So I looked at the much-shorter proposed form (PDF) and a couple of blog posts sharing the same news; this is the one to see for more detail. First, only relatively small organizations can use the 1023-EZ to apply: annual revenues of less than $200,000 and assets less than $500,000. Second, no word on the fees. Third, churches (which formally are exempt from applying, but need to do so to get a letter of exemption) would not be able to use this form at release time. Fourth, the IRS also benefits due to its long backlog of applicants, which may not sound like much until your fundraising is inhibited for want of a determination.
So who, in church circles, should care? Smallish, independent mission-focused non-churches, like mission societies, charitable projects, publication efforts, travel funds and the like. Think of the former independent affiliate organization. Who shouldn’t? Those who can work through an existing non-profit organization, and those who want to form a very, very small organization (under $5,000 in annual revenues) because the IRS provides for those without application, and they’re unlikely to really need a determination letter. (I thought I had written about this option, but cannot find that I have.)
I’ve written before how state adoption of the Revised Uniform Unincorporated Nonprofit Association Act — look; RUUNA, a UU acronym with no Unitarian Universalist reference — can make church organization easier and polity more organic, rather than always borrowing the idiom of corporations or trusts.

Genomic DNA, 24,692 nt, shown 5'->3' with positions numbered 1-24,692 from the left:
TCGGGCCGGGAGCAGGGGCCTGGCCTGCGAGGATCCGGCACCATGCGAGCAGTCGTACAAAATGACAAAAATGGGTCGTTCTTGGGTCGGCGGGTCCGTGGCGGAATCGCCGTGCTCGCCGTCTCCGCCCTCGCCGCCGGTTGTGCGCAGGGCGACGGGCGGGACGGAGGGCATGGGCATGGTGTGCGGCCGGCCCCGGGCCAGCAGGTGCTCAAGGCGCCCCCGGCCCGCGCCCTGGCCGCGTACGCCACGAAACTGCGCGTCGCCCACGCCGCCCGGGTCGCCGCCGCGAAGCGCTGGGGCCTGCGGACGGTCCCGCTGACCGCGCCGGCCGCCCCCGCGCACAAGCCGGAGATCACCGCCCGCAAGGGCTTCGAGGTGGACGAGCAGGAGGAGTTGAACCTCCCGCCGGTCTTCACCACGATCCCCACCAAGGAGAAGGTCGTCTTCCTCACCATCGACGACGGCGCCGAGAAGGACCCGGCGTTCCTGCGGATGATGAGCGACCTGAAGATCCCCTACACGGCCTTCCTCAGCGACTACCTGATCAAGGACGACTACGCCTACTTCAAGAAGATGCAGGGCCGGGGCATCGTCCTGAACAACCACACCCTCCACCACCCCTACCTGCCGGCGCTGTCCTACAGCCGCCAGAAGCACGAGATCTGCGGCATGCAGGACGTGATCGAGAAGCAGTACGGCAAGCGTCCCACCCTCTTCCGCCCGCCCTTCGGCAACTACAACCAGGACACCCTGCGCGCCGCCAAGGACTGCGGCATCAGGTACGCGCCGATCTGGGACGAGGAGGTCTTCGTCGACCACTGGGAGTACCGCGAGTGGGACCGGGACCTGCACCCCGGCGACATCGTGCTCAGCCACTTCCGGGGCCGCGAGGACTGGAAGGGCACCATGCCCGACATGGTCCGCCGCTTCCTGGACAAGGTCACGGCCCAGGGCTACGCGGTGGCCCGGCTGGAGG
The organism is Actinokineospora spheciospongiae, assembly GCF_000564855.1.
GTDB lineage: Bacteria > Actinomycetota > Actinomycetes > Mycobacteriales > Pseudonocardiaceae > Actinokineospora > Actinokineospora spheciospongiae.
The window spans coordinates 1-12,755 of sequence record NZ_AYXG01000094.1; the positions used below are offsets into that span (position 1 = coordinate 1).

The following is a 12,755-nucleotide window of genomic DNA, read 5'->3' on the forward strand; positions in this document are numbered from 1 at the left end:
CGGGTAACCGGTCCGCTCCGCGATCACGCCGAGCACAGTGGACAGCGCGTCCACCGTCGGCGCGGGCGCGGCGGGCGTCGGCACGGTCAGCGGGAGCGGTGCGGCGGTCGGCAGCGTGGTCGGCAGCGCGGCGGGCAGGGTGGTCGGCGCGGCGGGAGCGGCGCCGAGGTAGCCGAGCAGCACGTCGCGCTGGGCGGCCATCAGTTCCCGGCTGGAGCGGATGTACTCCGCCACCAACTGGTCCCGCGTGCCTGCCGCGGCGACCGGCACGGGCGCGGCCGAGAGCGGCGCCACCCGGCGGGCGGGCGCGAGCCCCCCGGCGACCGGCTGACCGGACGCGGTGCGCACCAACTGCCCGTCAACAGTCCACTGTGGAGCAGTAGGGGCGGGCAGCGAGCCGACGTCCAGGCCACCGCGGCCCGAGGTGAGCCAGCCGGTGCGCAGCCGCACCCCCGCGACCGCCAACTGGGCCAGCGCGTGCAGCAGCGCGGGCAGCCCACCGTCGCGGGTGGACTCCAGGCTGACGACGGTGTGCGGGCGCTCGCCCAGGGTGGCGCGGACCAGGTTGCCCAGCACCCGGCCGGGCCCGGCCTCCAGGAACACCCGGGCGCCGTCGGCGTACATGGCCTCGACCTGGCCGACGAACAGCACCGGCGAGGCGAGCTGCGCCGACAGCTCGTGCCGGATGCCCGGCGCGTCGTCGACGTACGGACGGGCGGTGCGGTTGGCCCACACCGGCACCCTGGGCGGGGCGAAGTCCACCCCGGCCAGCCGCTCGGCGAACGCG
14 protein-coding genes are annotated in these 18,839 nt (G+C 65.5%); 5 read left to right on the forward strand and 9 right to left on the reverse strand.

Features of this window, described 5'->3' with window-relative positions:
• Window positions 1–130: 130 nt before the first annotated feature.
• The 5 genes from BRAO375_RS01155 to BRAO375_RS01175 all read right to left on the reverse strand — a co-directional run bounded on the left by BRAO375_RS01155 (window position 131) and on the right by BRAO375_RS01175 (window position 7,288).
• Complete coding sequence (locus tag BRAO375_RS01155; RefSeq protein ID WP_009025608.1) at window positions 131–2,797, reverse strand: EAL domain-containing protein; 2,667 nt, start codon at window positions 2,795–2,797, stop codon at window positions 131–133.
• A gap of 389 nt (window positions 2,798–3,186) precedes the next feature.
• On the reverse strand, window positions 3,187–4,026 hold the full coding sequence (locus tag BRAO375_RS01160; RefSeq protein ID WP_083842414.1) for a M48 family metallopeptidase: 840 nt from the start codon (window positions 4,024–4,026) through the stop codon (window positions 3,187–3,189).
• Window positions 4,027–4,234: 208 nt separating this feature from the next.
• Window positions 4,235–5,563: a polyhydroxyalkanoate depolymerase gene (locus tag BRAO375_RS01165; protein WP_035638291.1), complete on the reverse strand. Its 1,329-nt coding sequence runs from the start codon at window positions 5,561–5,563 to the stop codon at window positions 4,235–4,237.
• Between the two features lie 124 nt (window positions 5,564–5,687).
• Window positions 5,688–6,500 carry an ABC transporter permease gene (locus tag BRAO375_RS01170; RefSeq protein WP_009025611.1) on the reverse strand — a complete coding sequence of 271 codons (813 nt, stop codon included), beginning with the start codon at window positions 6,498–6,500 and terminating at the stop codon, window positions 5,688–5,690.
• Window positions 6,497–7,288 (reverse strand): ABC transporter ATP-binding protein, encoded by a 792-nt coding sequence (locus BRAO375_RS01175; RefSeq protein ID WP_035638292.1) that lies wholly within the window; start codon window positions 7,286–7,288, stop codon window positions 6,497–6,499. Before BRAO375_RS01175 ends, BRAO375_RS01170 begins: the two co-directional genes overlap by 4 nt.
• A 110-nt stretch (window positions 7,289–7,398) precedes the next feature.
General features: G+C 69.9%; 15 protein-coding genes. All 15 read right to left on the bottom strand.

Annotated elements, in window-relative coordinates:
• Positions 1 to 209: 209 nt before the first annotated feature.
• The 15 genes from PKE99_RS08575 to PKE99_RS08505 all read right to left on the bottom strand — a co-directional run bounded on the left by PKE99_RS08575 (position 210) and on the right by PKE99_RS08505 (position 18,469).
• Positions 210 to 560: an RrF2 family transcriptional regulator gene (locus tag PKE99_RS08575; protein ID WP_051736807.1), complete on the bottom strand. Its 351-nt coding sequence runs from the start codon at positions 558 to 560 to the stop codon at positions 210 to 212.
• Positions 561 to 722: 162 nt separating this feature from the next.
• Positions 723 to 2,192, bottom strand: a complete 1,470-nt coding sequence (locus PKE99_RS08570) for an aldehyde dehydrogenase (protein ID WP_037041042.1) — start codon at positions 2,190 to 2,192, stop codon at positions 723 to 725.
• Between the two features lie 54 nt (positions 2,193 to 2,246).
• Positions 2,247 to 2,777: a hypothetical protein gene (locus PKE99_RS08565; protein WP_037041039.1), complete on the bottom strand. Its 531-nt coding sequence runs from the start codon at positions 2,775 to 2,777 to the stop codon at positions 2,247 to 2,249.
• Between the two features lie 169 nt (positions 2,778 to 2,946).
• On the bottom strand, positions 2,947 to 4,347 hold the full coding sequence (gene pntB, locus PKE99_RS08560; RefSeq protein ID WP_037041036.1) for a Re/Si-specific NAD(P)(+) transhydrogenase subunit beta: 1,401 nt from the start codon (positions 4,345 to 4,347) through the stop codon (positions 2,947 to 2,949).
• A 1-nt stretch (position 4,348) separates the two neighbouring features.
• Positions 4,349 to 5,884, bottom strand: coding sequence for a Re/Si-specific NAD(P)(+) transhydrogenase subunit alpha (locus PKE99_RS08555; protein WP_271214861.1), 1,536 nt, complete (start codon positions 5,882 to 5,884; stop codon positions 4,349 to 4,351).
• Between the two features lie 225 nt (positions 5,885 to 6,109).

It is being considered this year/session in two states: South Carolina (S 552) and Oklahoma (HB 1996).
(Links are to the Sunlight Foundation’s Open States project. I work for the Sunlight Foundation, but these opinions are mine alone.)
From the October 20, 1921 issue of the Unitarian Register.
The map is familiar; the idea of a program launching after a 90 minute meeting is pheonomenal. But why should it be so? What might a group of people, meeting over a long lunch say, accomplish or at least propose?
The Boston Circle
The twenty five mile circle drawn around the Boston State House contains two elements of profound significance: first, it has the largest permanent population of any similar district in the States; second, it has more Unitarian churches than any similar area in world. What is the obligation of churches to this population?
To answer that question the ministers of the twenty five mile circle were called together May 25. After an hour of discussion it was voted that the chairman, Rev. Eugene R Shippen appoint a committee of seven to promote an intensive membership campaign…
The annual meeting of the General Assembly of Unitarian and Free Christian Churches took place recently, and (to mark the occasion) I have taken to reading the annual report (for 2012, PDF). Minister and blogger Stephen Lingwood referred to it in early March. Grim numbers. So little wonder I had a parallel concern with the persons interviewed in the UUWorld magazine (“British “Unitarians rally to save faith from extinction” by Donald E. Skinner) about the fate of British Unitarianism. I had already been putting together a map, not unlike the one I created for UUA member congregations last year.